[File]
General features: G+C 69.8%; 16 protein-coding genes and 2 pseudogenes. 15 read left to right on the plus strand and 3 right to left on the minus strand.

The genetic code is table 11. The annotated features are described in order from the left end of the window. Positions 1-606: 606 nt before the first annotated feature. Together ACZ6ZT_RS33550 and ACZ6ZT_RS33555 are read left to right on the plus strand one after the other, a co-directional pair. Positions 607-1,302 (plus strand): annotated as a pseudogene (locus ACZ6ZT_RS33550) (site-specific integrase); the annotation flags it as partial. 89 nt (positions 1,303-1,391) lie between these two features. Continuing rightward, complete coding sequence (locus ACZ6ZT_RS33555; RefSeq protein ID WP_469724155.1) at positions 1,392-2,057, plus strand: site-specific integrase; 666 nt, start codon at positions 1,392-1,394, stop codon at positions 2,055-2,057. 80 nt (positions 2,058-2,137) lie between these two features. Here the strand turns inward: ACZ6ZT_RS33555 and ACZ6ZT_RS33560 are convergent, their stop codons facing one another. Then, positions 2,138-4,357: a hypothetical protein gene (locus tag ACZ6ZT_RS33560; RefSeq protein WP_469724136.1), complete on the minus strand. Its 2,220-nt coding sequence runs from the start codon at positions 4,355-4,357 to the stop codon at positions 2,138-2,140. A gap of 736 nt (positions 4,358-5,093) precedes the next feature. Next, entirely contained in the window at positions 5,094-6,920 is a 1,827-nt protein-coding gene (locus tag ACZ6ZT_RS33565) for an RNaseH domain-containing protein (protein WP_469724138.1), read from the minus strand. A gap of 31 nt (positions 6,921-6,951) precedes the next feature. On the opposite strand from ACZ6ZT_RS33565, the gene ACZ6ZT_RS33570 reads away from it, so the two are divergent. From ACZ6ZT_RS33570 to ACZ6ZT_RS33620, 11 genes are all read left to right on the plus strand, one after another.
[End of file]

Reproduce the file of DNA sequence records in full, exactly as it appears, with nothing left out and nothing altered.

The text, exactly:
General features: G+C 69.8%; 16 protein-coding genes and 2 pseudogenes. 15 read left to right on the plus strand and 3 right to left on the minus strand.

The genetic code is table 11. The annotated features are described in order from the left end of the window. Positions 1-606: 606 nt before the first annotated feature. Together ACZ6ZT_RS33550 and ACZ6ZT_RS33555 are read left to right on the plus strand one after the other, a co-directional pair. Positions 607-1,302 (plus strand): annotated as a pseudogene (locus ACZ6ZT_RS33550) (site-specific integrase); the annotation flags it as partial. 89 nt (positions 1,303-1,391) lie between these two features. Continuing rightward, complete coding sequence (locus ACZ6ZT_RS33555; RefSeq protein ID WP_469724155.1) at positions 1,392-2,057, plus strand: site-specific integrase; 666 nt, start codon at positions 1,392-1,394, stop codon at positions 2,055-2,057. 80 nt (positions 2,058-2,137) lie between these two features. Here the strand turns inward: ACZ6ZT_RS33555 and ACZ6ZT_RS33560 are convergent, their stop codons facing one another. Then, positions 2,138-4,357: a hypothetical protein gene (locus tag ACZ6ZT_RS33560; RefSeq protein WP_469724136.1), complete on the minus strand. Its 2,220-nt coding sequence runs from the start codon at positions 4,355-4,357 to the stop codon at positions 2,138-2,140. A gap of 736 nt (positions 4,358-5,093) precedes the next feature. Next, entirely contained in the window at positions 5,094-6,920 is a 1,827-nt protein-coding gene (locus tag ACZ6ZT_RS33565) for an RNaseH domain-containing protein (protein WP_469724138.1), read from the minus strand. A gap of 31 nt (positions 6,921-6,951) precedes the next feature. On the opposite strand from ACZ6ZT_RS33565, the gene ACZ6ZT_RS33570 reads away from it, so the two are divergent. From ACZ6ZT_RS33570 to ACZ6ZT_RS33620, 11 genes are all read left to right on the plus strand, one after another.